Thursday, June 10, 2021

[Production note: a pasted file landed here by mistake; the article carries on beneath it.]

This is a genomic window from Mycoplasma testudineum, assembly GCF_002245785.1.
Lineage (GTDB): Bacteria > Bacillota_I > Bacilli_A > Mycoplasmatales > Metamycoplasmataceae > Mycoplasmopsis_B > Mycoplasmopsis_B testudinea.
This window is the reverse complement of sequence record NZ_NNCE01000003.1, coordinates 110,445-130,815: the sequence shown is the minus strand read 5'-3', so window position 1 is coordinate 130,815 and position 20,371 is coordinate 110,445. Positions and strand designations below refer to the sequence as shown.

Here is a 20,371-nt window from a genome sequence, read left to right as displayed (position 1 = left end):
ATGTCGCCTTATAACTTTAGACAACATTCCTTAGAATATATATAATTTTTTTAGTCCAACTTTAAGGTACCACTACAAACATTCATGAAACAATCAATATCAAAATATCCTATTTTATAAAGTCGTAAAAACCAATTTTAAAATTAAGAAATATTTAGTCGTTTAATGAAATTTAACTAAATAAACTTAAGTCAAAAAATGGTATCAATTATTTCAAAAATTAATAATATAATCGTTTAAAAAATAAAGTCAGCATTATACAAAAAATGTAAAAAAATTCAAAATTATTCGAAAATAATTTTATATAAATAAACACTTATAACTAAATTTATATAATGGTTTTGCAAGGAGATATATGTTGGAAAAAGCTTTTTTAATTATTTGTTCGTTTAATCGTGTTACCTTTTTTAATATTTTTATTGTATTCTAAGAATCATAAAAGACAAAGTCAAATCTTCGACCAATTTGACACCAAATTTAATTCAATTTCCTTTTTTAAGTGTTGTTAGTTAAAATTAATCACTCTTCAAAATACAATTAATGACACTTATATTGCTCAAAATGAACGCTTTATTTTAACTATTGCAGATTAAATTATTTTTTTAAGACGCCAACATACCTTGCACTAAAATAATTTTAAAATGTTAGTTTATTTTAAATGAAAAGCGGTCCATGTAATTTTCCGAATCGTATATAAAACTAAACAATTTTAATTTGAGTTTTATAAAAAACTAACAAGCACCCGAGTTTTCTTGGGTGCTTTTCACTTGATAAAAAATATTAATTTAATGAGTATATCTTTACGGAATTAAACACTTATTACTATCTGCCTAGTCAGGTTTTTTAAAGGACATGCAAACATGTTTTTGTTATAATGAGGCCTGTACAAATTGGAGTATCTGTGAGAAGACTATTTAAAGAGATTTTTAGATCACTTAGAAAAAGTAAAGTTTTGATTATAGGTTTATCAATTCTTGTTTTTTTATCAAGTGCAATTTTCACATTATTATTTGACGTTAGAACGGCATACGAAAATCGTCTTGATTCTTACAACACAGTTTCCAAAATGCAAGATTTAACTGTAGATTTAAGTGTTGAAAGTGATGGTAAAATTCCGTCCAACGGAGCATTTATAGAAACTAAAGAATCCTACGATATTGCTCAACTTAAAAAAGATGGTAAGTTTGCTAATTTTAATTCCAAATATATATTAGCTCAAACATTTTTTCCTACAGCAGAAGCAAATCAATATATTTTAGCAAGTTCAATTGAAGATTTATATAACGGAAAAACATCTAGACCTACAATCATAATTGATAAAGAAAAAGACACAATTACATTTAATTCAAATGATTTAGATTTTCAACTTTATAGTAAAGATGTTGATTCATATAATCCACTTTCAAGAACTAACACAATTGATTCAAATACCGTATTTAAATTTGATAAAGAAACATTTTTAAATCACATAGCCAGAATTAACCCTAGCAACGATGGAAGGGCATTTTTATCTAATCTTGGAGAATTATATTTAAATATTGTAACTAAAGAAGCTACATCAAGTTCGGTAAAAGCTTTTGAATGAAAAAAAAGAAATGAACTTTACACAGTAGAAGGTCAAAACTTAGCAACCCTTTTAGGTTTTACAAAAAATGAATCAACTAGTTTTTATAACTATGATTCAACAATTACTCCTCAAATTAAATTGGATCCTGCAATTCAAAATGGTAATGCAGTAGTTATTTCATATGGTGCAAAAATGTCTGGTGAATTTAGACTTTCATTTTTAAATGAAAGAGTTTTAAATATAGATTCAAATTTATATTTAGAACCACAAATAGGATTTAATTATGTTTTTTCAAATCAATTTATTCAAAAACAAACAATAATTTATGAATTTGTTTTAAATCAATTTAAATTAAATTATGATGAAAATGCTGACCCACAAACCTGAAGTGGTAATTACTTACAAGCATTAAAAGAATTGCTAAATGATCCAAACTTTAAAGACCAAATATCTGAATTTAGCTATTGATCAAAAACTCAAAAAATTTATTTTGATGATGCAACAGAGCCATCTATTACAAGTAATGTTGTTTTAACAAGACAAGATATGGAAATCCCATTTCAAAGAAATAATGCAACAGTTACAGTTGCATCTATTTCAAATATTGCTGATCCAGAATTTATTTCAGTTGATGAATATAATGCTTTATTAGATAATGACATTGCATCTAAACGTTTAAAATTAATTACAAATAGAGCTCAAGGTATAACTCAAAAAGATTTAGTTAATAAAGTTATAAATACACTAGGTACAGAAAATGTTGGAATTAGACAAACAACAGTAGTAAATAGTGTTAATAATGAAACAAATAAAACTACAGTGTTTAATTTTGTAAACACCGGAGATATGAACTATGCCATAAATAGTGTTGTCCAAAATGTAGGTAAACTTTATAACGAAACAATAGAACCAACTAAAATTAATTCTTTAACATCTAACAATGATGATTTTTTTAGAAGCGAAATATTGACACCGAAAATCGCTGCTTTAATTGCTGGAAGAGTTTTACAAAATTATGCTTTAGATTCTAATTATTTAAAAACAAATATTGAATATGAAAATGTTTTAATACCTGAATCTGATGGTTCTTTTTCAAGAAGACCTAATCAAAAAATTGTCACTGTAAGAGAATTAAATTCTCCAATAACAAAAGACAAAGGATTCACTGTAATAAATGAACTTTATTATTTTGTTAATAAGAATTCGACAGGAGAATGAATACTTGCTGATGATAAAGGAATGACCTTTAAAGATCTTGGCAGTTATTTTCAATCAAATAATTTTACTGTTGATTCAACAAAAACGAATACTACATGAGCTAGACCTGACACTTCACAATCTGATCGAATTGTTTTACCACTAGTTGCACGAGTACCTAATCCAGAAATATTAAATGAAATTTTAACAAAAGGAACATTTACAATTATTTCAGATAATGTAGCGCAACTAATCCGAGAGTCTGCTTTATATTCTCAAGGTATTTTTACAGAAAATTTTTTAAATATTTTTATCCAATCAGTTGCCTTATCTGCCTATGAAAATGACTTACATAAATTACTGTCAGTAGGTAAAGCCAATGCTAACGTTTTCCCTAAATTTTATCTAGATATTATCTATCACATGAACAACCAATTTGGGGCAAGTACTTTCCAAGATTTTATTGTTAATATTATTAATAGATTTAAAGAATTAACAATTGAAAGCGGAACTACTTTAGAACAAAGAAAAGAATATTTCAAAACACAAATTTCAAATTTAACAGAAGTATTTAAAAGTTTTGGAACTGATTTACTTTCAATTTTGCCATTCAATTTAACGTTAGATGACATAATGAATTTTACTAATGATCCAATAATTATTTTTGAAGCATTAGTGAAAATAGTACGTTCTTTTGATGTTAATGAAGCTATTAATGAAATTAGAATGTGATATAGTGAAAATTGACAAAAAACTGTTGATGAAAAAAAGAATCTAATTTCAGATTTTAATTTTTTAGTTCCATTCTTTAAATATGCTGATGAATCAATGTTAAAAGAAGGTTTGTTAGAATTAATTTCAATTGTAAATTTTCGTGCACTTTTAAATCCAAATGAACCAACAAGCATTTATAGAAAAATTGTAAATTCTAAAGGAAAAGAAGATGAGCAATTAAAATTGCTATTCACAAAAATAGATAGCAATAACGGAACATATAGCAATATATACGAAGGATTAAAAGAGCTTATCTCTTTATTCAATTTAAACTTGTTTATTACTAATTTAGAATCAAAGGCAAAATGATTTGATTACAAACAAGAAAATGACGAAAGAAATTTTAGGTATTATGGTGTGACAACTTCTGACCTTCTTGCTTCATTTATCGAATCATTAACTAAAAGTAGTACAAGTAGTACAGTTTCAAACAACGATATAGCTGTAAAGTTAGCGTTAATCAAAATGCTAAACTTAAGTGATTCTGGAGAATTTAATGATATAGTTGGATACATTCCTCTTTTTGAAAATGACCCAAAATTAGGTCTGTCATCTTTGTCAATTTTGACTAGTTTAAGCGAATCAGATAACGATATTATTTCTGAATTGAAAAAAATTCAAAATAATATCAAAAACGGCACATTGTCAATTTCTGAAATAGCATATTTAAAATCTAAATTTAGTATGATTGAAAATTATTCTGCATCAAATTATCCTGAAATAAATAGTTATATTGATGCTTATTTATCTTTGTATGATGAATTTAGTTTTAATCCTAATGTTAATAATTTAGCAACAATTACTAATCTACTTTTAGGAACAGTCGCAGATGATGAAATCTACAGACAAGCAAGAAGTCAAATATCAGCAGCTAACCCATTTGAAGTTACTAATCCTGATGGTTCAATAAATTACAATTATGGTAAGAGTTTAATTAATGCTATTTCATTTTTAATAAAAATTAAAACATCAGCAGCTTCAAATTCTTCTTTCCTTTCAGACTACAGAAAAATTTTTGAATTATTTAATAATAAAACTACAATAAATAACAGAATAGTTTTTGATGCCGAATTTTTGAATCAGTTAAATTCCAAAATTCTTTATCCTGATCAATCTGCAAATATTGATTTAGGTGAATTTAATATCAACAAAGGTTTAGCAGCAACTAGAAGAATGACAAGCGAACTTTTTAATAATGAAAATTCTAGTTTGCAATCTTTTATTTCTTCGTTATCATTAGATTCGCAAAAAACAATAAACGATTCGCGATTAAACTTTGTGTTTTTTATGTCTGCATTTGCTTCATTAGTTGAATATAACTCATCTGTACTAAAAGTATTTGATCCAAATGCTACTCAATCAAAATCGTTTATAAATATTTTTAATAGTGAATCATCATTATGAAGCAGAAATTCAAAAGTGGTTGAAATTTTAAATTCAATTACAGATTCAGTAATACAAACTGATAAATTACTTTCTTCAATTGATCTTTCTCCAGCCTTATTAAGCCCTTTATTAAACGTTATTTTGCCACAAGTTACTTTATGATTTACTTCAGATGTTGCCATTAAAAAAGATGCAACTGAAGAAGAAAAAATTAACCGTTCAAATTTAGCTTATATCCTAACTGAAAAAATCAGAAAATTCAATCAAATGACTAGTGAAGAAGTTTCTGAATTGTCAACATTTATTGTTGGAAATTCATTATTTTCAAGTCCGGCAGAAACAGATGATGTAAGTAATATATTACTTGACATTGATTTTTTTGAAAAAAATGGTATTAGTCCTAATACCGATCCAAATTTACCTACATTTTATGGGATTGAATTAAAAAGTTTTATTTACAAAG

After six months of blocking roads to Delhi Farmer Agitation On Road to Nowhere By Amba Charan Vashishth Since the end of 2019 a new phenomenon of agitations has emerged to demand outright rejection of laws passed by the Parliament. A few hundred people in Delhi’s Shaheen Bagh laid seize of roads leading to Delhi demanding scrapping of CAA and NRC acts alleging that these were intended to deprive the Muslim community of its Indian citizenship. Later, a section of farmers also rose against the three agriculture laws and sat dharna blocking the roads leading to Delhi. When challenged to name the particular sections of law which were against the Muslim community or were intended to harm the interests farming community in the three laws. The agitators failed to identify any section of law. Yet they did not relent and continued to press for outright burial of these laws not on the strength of logic and truth but to satisfy with the whims of a minor section of people. It means that no law passed by the Parliament will be a law unless ‘ratified’ by a an unruly mob of agitators harassing the people by jamming traffic at national highways. The crowd of farmers blocking national highways leading to the national capital Delhi is getting thinner and thinner day by day. Some farmer unions earlier part of the agitation have since parted company with Rakesh Tikait. Many farmers had to go back to their villages to reap the harvest they had sown. Many of them, according to media reports, felt elated when the sale money of their crop, to their surprise, was instantly transferred to their account. This had never happened before. The farmers’ agitation has been there for the past over six months with no immediate solution in sight. The leaders now seem to be looking for an honourable and safe exit. That is why on May 22, 2021 the farm leaders wrote to PM Narender Modi “to remind” him that, as the head of the government of the largest democracy in the world, “the onus of resuming a serious and sincere dialogue with the farmers lies with you.” They seem to want to end the agitation yet remain steadfast on their demand to scrap the three Acts: the Farmers' Produce Trade and Commerce (Promotion and Facilitation) Act, the Farmers (Empowerment and Protection) Agreement of Price Assurance and Farm Services Act, and the Essential Commodities (Amendment) Act. Government has expressed its willingness to once again enter into dialogue if farm leaders with a logical proposal. The NDA Government did not stand on prestige. It immediately entered into a dialogue process with the agitation leaders mainly from Punjab, Rajasthan, and some parts of Haryana and UP to iron out the differences over provisions which, farmers’ unions claimed, pinched the farmers. During the eleven rounds of talks, farmer leaders could not put their finger on a single such a provision in these Acts. Their apprehensions about their lands being usurped by big companies were allayed. Yet, they continued with their chorus for outright scrapping of the Acts. In other words, the agitators wanted to make the democratic process bow before the whims of a mob, something not in tune with the spirit of democracy. Democracy runs with the fuel of truth and logic, not with the rod of whims. Difference of opinion is the very bane of a democracy. Unanimity is not the rule, but an exception. Differences should dissolve into acceptance once an Act appears on the statute book. MAJORITY RULE IN JUDICIARY The rule by majority pervades in the judiciary too. There are instances when judgements in High Courts (HC) and the Supreme Court (SC) are not unanimous —three or four judges for and two or one against. Verdict by majority reigns supreme as the final order of the court. The minority judgements just cater to academic interest and nothing more. No judge in minority has ever claimed the superiority of his opinion over that of the majority. The government had offered to freeze the three laws for 18 months during which time some agreement could be thrashed out. It was also ready to give in writing that the system of Minimum Support Price (MSP) would continue. It was introduced in the country in 1966-67. Since then, while the hue of the governments at the Centre and the states underwent changes many times, yet no government or political party has ever demanded doing away with it. On the other hand, MSP has only seen a rise throughout. SC ORDER In the meantime, the SC too stayed implementation of these laws for the time being. It constituted a four-member committee (one member withdrew) to hear both the government and the farmers on controversial sections of the law. Many farmer leaders from different states have appeared before this committee. The committee is to submit its report to the SC which will pronounce its judgement after that. The farmer leaders have decided not to appear before the SC appointed committee. They also remain uncommitted whether they will respect the verdict of the highest court of the country. Their silence seems to indicate that they will abide by SC judgement only if it is in conformity with their demands. At the end of the last meeting the NDA government put the ball in the court of the agitators saying the government is just a phone call away to resume the dialogue if they come out with a concrete proposal. Farm leaders even now look to be groping in the dark without any proposal to break the empasse. It is interesting to note that the new letter signed by leaders of the Samyukt Kisan Morcha does not bear the signatures of Rakesh Tikait who had so far been the main person leading the agitation. What it signifies is anybody’s guess. Of late, a new tendency — extra-constitutional, of course — has raised its head refusing to respect the will of parliament, the embodiment of the will of the people. This attempt started with the demand for scrapping of the Citizenship Amendment Act (CAA) and the National Register of Citizens Act (NRC) in Delhi’s Shaheen Bagh where a few hundred local citizens blocked roads for a few weeks. In a way it looks the farmers’ agitation has taken a cue from the Shaheen Bagh tactics. The Shaheen Bagh agitation raised the bogey of the CAA and NRC having been enacted to deprive the citizenship of Indian Muslims. Similarly, farmer agitators allege that the 3 Acts were against the interests of farmers. Both were adamant to demand scrapping of the Acts. Government challenged opponents in both cases to pinpoint the sections in these laws which were against the Muslims and farmers. Both failed to accept the challenge, yet they continued to insist on removing these Acts. The Supreme Court in one of its judgements opined that though people had the right to protest yet they had no right to deny the right of free passage to the commuters. The Delhi police did well not to use force to evict the squatters. With the passage of time Shaheen Bagh agitation withered away of its own. In the beginning, the farmer’s unions vehemently affirmed that their agitation had nothing to do with politics. For some time they did keep political leaders at bay from their stage. Yet, most political parties in the opposition made a beeline to assure their full support to the farmers’ agitation. The kisan leaders also want a statutory assurance that the minimum support price (MSP) would never be done away with. Grant of MSP had its origin in 1966-67 and since then it has remained in force despite change in the hue of the governments in power at the Centre and states. The NDA Government expressed its willingness to give a commitment in writing. On June 09 NDA government has announced increase in MSP of certain kharif and paddy crops including pulses. Rakesh Tikait and other kisan leaders wanted to observe the Republic Day on January 26 by taking out a tractor parade. They assured the administration that the march with national flags fluttering on their vehicles will be the most disciplined and peaceful. But what happened was the reverse of it. A section of the protesting farmers digressed towards the Red Fort which area they had never said they planned to go. What they did at the Red Fort was a disgrace, a well-planned operation executed with precision. On the one hand, the farmer leaders disowned their role in the Red Fort shame and, on the other, the person whose tractor overturned while performing tricks and died on the spot is being eulogised as a martyr to their cause. Tikait is on record having said before the media why did the police not open fire. That is what they wanted. Firing by police would have generated sympathy and legitimacy to their cause. The role of the Delhi Police on duty at the Red Fort was praiseworthy for keeping their cool despite grave provocation. Had a single person died in police action the ‘secular-liberal’ intelligentsia and a section of media would have shouted from their housetops that innocent people have been slaughtered on Republic Day. The agitation from the very beginning sufferred from lack of inner strength of unity of thought and action. Whenever they went to have discussions with the Government of India, it was not led by a single leader or a delegation of three-four persons but by a crowd of about 40 persons. It was also an indication of absence of trust between various unions. The siege of the national capital with dharnas held a mirror to a display of an affluence of the participants. They were seen travelling in the costliest of luxury cars. The breakfast, lunch and dinner served at the agitation sites did not present the picture of the plight of the common farmer who cannot make both ends meet with his small holdings and meager returns from the produce, some even resorting to suicides. On the other hand, it sent the viewers’ mouth watering, wishing they too should have been there to enjoy those tasty and sumptuous meals. The opulence of the agitators on display at the sites failed to attract the sympathy of the common man. Adoption of unconstitutional, extra-constitutional and undemocratic methods to achieve political objectives which some people and political parties failed to achieve through democratic means can never stand the test of law and the constitution. Adoption of such techniques seems to have boomeranged on the agitators. VIRUS SPREADERS While many in opposition and some in the media raised a great hue and cry over the Kumbh mela having acted as a spreader of the Covid-19, they maintained a stoic silence on the sit-in by farmers who deliberately defied the virus protocol for the last over six months. They even refused to get vaccinated. The spurt in Covid cases in Punjab, Haryana, UP and Rajasthan could be attributed to the agitators. Now it looks the agitation is running out of steam. It has almost disappeared from the print and electronic media. In frustration they have started gheraoing local leaders who are not with them. West Bengal CM Mamta Banerjee is reported to have invited kisan leader Rakesh Tikait to Kolkata. This should be read with the report that she is now toying with the idea to spread her TMC’s wings to other states. She may try to exploit the farmer agitation for her party’s political ends. To what extent the interests of the farmers will these leaders be able to promote by playing into the hands of political parties remains anybody’s guess. *** The writer is a Delhi-based political analyst and commentator.